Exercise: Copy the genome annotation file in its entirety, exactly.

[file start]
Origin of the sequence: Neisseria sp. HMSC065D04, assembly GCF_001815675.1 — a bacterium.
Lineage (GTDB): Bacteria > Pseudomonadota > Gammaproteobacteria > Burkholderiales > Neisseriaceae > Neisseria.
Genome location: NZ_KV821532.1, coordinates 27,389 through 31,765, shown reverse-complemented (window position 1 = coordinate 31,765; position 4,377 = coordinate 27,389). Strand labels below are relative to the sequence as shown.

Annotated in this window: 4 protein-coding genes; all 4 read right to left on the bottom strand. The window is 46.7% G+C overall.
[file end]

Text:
Origin of the sequence: Neisseria sp. HMSC065D04, assembly GCF_001815675.1 — a bacterium.
Lineage (GTDB): Bacteria > Pseudomonadota > Gammaproteobacteria > Burkholderiales > Neisseriaceae > Neisseria.
Genome location: NZ_KV821532.1, coordinates 27,389 through 31,765, shown reverse-complemented (window position 1 = coordinate 31,765; position 4,377 = coordinate 27,389). Strand labels below are relative to the sequence as shown.

Annotated in this window: 4 protein-coding genes; all 4 read right to left on the bottom strand. The window is 46.7% G+C overall.